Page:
Dictionary of National Biography, 1885-1900/Lugid

LUGID or MOLUA, Saint (554?–608?), first abbot of Clonfertmulloe, alias Kyle, in Queen's County, was born, according to the ‘Chronicon Scotorum,’ in 554. Other variants of his name are Lua, Luaid, Luanus, Lugdach, Lugdaigh, Lughaidh, Lugidus, Lugeth, and Moluanus. His father was named Coche, according both to a life of St. Mochoemog (Pulcherius), which, though not contemporary, is, on the whole, trustworthy (Fleming, Coll. p. 380, cap. xi.), and to the life of St. Maedhog (Aidan), bishop of Ferns (Colgan, i. 213, cap. xx.), which is possibly based on a life by a contemporary (Todd, St. Patrick, p. 116, quoting Colgan). In the martyrologies he is entered as Lughaidh Mac hUi-Oiche (O'Donovan, Annals of Kingdom of Ireland, s.a. 605), as Mac Ochei (Martyrology of Tallaght, tenth century, edit. Kelly, 4 Aug.), as filius O'Ochii (Annales Tigernachi, eleventh century, edit. O'Conor, ii. 180), as McCuochae (Annales Ult. ad. an. 608, O'Conor, iv. 38), and in the ‘Martyrology of Donegal’ he is called the son of Oche, by his wife Sochla. The legendary life published by Fleming makes him the son of Carthach, vulgarly called Coche, of the race of Corcoich in the district of Ui-Fidhgeinte (co. Limerick); his mother, Sochla, interpreted ‘larga,’ came from the region of Ossory; another life, published by the Bollandists, calls him of the race of Corchode, and son of Carthach. His own name—a common one among Irish saints—was properly Lughaidh, and was pronounced Lua: the prefix ‘mo,’ which was often applied to it, was a mark of endearment. A different explanation of Lugid's name is given in a marginal note from the ‘Leabhar Breac’ to the entry of the death of Molua MacOcha in ‘Félire of Œngus's Martyrology.’ It is there explained to mean ‘my kick, son of armpit,’ and a quaint story is told to fit this derivation. The date of the marginal notes in the ‘Leabhar Breac’ is later than that of the text, which is ascribed to the tenth century (Whitley Stokes, Trans. Royal Irish Acad., Irish MSS. Ser. i., 1 June 1880, pp. cxxii, cxxviii). Probably there is nothing true in these notes about Molua beyond the fact of his friendship with, and early training under, St. Comgall [q. v.] at Bangor. In the life of St. Mochoemog, Molua is mentioned as one of that saint's fellow-pupils under Comgall, and a quatrain given in the ‘Martyrology of Donegal’ records that Molua was the soul-friend of both St. Comgall and St. Mochoemog, as well as of St. David and St. Maedhog. All except the last were senior to Molua. His friendship with St. Maedhog is further supported by the life of that saint, in which it is reported that Maedhog, as bishop, used his influence to prevent Molua from visiting Rome. The entry in the ‘Martyrology of Donegal’ (p. 211) makes Molua abbot of Clonfertmulloe, of Slieve Bloom, and of ‘Druimsnechta in Fernmhagh,’ now Drumsnat in co. Monaghan. The writer says he is uncertain whether Cuimin of Connor's lines in praise of the humility of a certain Molua apply to the abbot or not; but in the ‘Martyrology of Tallaght,’ edited by Kelly, the lines read differently, and call him Molua of Clonfert. The writer lived in the seventh century (Mart. of Don. p. xix). In the letter of Cumine Ailbhe [q. v.] to the Abbot Segienus, Lugidius of Clonfertmulloe is mentioned as one of the elders whom Cumine consulted (Ussher, Sylloge, p. 33).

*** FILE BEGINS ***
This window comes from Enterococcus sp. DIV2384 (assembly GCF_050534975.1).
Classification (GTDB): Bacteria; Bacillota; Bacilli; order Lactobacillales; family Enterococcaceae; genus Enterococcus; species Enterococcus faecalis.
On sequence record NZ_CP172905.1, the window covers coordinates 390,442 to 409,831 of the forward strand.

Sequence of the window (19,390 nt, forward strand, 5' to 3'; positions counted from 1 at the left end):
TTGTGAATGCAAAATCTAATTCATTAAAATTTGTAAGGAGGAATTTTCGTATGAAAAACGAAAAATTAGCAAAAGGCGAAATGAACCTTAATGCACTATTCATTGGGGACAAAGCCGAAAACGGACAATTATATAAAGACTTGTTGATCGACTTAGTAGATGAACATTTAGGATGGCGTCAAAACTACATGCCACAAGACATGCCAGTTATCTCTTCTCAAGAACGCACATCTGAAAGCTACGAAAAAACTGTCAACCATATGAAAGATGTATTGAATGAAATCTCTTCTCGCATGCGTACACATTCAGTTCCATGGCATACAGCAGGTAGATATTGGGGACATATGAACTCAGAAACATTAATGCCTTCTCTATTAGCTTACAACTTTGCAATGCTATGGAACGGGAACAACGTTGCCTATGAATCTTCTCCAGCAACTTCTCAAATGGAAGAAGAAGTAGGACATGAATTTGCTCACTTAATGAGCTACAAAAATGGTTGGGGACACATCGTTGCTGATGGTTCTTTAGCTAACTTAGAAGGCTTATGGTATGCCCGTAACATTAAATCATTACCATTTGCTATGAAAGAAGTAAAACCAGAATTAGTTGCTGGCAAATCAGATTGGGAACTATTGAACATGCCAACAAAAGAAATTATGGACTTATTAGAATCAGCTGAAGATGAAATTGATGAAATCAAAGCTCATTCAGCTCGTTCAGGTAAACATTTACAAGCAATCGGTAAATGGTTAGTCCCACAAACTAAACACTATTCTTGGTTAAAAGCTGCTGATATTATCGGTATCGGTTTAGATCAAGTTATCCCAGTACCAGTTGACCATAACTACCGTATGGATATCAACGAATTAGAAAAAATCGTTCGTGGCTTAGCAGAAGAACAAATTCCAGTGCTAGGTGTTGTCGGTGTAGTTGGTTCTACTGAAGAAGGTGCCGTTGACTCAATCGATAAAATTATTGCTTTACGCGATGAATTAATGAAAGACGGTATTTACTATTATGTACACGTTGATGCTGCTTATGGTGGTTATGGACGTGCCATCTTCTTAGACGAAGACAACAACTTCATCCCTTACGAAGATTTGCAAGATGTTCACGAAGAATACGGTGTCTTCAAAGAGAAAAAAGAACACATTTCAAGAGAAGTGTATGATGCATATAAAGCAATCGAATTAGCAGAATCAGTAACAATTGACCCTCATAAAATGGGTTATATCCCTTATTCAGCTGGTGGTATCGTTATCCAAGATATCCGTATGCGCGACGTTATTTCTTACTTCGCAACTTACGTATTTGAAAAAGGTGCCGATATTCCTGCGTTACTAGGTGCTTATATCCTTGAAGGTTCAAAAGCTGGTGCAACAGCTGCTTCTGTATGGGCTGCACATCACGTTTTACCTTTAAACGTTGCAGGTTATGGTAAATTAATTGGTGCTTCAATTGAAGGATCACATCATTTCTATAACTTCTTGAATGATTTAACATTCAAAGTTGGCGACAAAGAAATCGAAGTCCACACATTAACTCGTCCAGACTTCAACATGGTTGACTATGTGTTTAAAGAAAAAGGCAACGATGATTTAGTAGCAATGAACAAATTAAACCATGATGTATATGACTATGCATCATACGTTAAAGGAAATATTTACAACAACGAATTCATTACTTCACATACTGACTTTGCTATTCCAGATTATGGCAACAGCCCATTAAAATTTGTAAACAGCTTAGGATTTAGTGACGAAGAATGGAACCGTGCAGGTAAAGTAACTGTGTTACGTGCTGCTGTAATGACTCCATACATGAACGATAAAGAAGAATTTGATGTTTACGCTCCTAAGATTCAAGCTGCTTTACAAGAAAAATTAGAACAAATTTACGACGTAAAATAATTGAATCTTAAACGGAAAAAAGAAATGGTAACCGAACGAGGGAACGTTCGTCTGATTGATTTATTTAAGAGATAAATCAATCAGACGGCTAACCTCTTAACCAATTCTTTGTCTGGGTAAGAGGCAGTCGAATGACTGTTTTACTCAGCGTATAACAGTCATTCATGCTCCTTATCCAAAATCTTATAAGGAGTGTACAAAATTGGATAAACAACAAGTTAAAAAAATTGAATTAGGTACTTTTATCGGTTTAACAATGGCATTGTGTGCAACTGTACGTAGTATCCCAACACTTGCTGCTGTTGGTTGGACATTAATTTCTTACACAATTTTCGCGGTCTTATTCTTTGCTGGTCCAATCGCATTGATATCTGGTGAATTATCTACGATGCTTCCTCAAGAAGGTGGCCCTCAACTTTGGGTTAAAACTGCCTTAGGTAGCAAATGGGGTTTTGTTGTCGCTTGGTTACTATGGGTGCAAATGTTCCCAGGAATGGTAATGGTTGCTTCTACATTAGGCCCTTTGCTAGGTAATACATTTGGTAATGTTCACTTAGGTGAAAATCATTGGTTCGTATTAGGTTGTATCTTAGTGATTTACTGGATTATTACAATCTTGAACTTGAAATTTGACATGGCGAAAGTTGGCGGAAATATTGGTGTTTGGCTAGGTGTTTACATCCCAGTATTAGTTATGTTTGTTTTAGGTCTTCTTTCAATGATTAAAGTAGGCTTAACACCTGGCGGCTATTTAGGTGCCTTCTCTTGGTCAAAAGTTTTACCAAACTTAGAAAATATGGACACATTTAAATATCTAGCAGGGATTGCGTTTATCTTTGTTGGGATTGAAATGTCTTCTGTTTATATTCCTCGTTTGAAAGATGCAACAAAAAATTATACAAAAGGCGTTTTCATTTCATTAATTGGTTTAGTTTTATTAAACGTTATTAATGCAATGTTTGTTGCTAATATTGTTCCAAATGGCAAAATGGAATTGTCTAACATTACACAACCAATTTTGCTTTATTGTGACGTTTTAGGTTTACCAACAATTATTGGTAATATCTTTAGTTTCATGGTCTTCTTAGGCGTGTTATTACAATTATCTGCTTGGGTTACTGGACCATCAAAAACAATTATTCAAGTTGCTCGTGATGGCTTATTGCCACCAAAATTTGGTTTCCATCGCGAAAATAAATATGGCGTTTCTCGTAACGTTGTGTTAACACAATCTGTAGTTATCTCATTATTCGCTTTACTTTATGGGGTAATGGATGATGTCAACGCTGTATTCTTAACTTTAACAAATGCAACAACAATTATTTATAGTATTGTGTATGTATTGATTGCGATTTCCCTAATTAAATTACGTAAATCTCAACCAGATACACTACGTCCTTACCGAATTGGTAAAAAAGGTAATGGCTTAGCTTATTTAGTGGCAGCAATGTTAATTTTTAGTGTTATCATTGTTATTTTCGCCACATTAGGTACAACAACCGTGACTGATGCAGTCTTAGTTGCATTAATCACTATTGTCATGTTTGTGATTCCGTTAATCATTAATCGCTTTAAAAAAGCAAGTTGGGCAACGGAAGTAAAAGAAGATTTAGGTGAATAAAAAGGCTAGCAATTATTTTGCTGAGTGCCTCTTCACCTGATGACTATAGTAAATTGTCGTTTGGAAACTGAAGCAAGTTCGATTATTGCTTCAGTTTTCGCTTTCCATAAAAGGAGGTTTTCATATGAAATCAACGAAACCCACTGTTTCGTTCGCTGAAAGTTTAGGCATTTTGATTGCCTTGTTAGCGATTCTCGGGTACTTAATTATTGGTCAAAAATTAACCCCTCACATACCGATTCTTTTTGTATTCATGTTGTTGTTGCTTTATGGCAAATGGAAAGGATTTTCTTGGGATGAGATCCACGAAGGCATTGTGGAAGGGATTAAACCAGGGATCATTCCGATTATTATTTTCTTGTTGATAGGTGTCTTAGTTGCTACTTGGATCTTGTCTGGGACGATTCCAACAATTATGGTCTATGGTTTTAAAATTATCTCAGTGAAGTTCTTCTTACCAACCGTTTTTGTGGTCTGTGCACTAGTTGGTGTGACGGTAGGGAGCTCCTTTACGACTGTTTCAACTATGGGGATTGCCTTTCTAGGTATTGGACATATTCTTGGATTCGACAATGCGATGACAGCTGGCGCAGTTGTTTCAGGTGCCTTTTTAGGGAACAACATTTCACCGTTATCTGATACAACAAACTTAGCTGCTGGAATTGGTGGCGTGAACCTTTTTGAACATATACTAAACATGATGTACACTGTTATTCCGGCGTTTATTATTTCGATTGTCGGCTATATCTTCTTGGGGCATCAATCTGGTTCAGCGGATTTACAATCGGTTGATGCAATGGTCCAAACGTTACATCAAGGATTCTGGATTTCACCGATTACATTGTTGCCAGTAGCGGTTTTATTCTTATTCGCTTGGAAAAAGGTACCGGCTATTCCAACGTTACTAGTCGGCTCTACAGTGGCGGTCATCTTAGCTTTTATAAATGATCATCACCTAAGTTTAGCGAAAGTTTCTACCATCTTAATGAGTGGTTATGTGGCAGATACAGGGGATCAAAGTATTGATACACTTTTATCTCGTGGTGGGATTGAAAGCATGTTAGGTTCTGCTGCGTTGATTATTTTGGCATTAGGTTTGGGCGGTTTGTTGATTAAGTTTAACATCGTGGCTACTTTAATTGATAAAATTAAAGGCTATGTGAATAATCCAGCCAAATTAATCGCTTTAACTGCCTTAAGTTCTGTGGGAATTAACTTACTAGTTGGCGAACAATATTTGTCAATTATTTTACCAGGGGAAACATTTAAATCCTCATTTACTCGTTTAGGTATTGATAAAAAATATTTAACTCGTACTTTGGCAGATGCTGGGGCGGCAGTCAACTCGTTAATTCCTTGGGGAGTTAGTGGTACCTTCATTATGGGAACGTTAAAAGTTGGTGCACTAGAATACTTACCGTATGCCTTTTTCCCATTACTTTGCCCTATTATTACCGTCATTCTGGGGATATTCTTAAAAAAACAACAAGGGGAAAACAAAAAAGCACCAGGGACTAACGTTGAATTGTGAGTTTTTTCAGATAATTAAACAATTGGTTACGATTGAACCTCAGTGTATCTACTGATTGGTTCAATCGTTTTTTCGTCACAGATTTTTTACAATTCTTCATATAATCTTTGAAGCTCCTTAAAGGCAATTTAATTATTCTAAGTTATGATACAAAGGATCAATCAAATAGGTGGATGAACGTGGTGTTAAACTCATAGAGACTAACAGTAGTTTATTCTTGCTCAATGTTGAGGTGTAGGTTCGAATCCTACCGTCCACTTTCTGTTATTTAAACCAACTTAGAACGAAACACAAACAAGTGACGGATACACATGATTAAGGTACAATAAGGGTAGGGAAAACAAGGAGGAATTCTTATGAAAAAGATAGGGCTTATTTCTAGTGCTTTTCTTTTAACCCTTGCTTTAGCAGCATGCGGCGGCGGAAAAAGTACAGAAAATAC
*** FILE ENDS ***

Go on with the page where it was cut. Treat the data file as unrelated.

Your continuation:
Two versions of a legendary life have been printed, that of the Bollandists from a Salamanca MS., now at Brussels (Hardy, Catalogue, i. 178), which they ascribe to the twelfth century or later, and that of Fleming from the so-called ‘Book of Kilkenny,’ of the fourteenth century (Warren, Celtic Liturgy). In these lives Molua is said to have been a pupil of St. Finian at Clonard after he had been a pupil of St. Comgall; but St. Finian died in 551 (Dict. Christ. Biog.), and St. Comgall founded Bangor probably in 558. The story of the presentation of St. Molua's monastic rule by Bishop Dagan to Pope Gregory the Great is highly improbable (Lanigan, ii. 209), as well as the saint's visit to Cronan [q. v.] at Seanross, and his relations with St. Evin. On the whole, the lives must be rejected as untrustworthy where they are unsupported from other sources, and on this ground the arguments of the Bollandists in favour of 602 as the year of St. Lugid's death cannot be accepted. The choice lies between 605 (Annals of Kingdom of Ireland), 608 (Annals of Ulster), and 609 (Tigernach, Annals, and Chron. Scot.) All agree in giving 4 Aug. as the day of his death. In one of the marginal notes to ‘Félire’ (p. xl), an apocryphal story is told of the announcement of his death to Moelanfaid, abbot of Darinis.

St. Lugid must not be confused with another Lughaide, a leper for twenty years before his death, or with St. Molocus of Lismore, the founder of one hundred monasteries. In the list of Irish saints of the second order, generally ascribed to Tirechan (Haddan and Stubbs, Councils, vol. ii. pt. ii. p. 293), a Lugeus is mentioned, who is generally identified with the abbot of Clonfertmulloe, on insufficient evidence.

[Martyrology of Donegal, ed. Todd and Reeves; O'Conor's Rer. Hibern. Script. Vet. vols. ii. iv.; Four Masters, ed. O'Donovan, vol. i.; Fleming's Collect. Sacra, pp. 368, 380; Acta SS. 4 Aug.; Colgan's Acta SS. Hibern. c. 213–42; Kelly's Calendar; Whitley Stokes's Félire of Œngus; Ussher's Vet. Epist. Hibern. Sylloge, p. 33; Dictionary of Christian Biography, s. v. Lua.]

M. B.